“Maternal Child Nursing Care in Canada E-Book” by Shannon E. Perry, Marilyn J. Hockenberry, Deitra Leonard Lowdermilk, Lisa Keenan-Lindsay, David Wilson, Cheryl A. Sams
from Maternal Child Nursing Care in Canada E-Book
by Shannon E. Perry, Marilyn J. Hockenberry, et. al.
Elsevier Health Sciences, 2016

If you normally give her plain tap water, this transition will allow you to carry some bottled water with you as well as purchase some along the way, provided you stick with the major brands that are widely available.

“Starting from Scratch: How to Correct Behavior Problems in Your Adult Cat” by Pam Johnson-Bennett
from Starting from Scratch: How to Correct Behavior Problems in Your Adult Cat
by Pam Johnson-Bennett
Penguin Books, 2007

For premature infants <32 weeks, warm water only during the first week of life is the recommendation.10

“Merenstein & Gardner's Handbook of Neonatal Intensive Care E-Book: An Interprofessional Approach” by Sandra Lee Gardner, Brian S. Carter, Mary I Enzman-Hines, Susan Niermeyer
from Merenstein & Gardner’s Handbook of Neonatal Intensive Care E-Book: An Interprofessional Approach
by Sandra Lee Gardner, Brian S. Carter, et. al.
Elsevier Health Sciences, 2020

It also is important for parents to monitor the water temperature to prevent scalding the newborn’s tender skin.

“Broadribb's Introductory Pediatric Nursing” by Nancy T. Hatfield
from Broadribb’s Introductory Pediatric Nursing
by Nancy T. Hatfield
Lippincott Williams & Wilkins, 2007

▪ Clean water, changed once or twice daily, must be available at all times as soon as the kids start eating solid food.

“Diseases of The Goat” by John G. Matthews
from Diseases of The Goat
by John G. Matthews
Wiley, 2016

Oktay Kutluk

Kutluk Oktay, MD, FACOG is one of the world's foremost experts in fertility preservation as well as ovarian stimulation and in vitro fertilization for infertility treatments. He developed and performed the world's first ovarian transplantation procedures as well as pioneered new ovarian stimulation protocols for embryo and oocyte freezing for breast and endometrial cancer patients.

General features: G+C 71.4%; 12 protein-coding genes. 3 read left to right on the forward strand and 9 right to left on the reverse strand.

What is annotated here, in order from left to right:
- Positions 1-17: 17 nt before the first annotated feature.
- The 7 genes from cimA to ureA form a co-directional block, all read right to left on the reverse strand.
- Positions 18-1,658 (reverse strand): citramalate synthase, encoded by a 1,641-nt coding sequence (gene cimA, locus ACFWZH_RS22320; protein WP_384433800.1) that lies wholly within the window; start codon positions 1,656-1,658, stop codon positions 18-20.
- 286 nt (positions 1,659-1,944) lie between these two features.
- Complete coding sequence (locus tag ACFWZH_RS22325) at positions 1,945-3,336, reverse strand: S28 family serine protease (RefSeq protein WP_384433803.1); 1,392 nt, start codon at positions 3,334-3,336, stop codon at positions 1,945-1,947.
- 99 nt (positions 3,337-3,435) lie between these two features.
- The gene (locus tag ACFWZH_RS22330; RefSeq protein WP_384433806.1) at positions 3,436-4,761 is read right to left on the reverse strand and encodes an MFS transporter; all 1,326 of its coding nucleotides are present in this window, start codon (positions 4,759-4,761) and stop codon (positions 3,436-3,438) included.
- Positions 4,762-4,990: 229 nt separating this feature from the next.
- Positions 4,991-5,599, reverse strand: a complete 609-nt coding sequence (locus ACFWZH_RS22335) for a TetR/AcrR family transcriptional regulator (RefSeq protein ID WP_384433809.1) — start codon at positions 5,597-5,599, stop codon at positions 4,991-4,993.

Mail: [email protected]
Telephone: +1 (877) 492-3666

Biography: https://medicine.yale.edu/profile/kutluk_oktay/
Bibliography: oktay_bibliography

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9 comments

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  • “Everything that is too much is dangerous”. It is stupidity when you feed a baby with water! It is “fluid volume overload” and well explained by the video for the developing kidney of an infant.
    However! Every rule there is an exemption.
    It’s mother/father’s instinct though, my baby when she was constipated and having hicups we give her bottled water atleast 1/5 or lesser of the smallest amount that our baby need and only once for that unexpected cirmcumstance.
    If it is really contraindicated,
    Then now why she is a healthy baby girl? and now she is 9 years old, and even plays Taekwondo martial arts.

    This video is a warning how DANGEROUS to a less than 6 months infant overfeeding them with water. Consult your Pediatric Doctor is much advisable to avoid confusion.

  • Once, I tried washing my sister’s neck when she was around 4 months. I accidentally poured a little bit of water… ;-; She’s fine but uh…when she cried it gurgledFeel free to slap me. I feel really bad.

  • My aunt gives her daughter (the most precious bean in the whole entire world and I must protect her at all costs) formula WITH warm water.

  • In 3rd world countries babies drink water. That’s why it’s so many stupid people walking around America. They had no water as babies.

  • Water is no harm to a baby. So baby’s have 3 soft spots on their heads. The on the top is what you look at if the soft spot is sunken in that mean dehydration. If puffed up then they getting the water they need

  • I just had my first baby and she’s 1 month everyone keeps telling me it’s okay to give her a little water to wash her tongue ��‍♀️ I’m not sure what to do and Does it matter

  • Please guys subscribe to my channel we need upto 1000 to start making live videos. This project will be to sponsor children5in need at Christmas. Thank you for your support xx

  • Babies can definitely drink water. I’m not saying a entire bottle, maybe less than an ounce Or less. both of my children started drink water from the day they can home & today they prefer water over soda or juice. As a mother make your own decision.

  • Grandma and grandpa think my 7 mouth old should have water with each meal it’s hard to explain it to them they just think they want water so she must to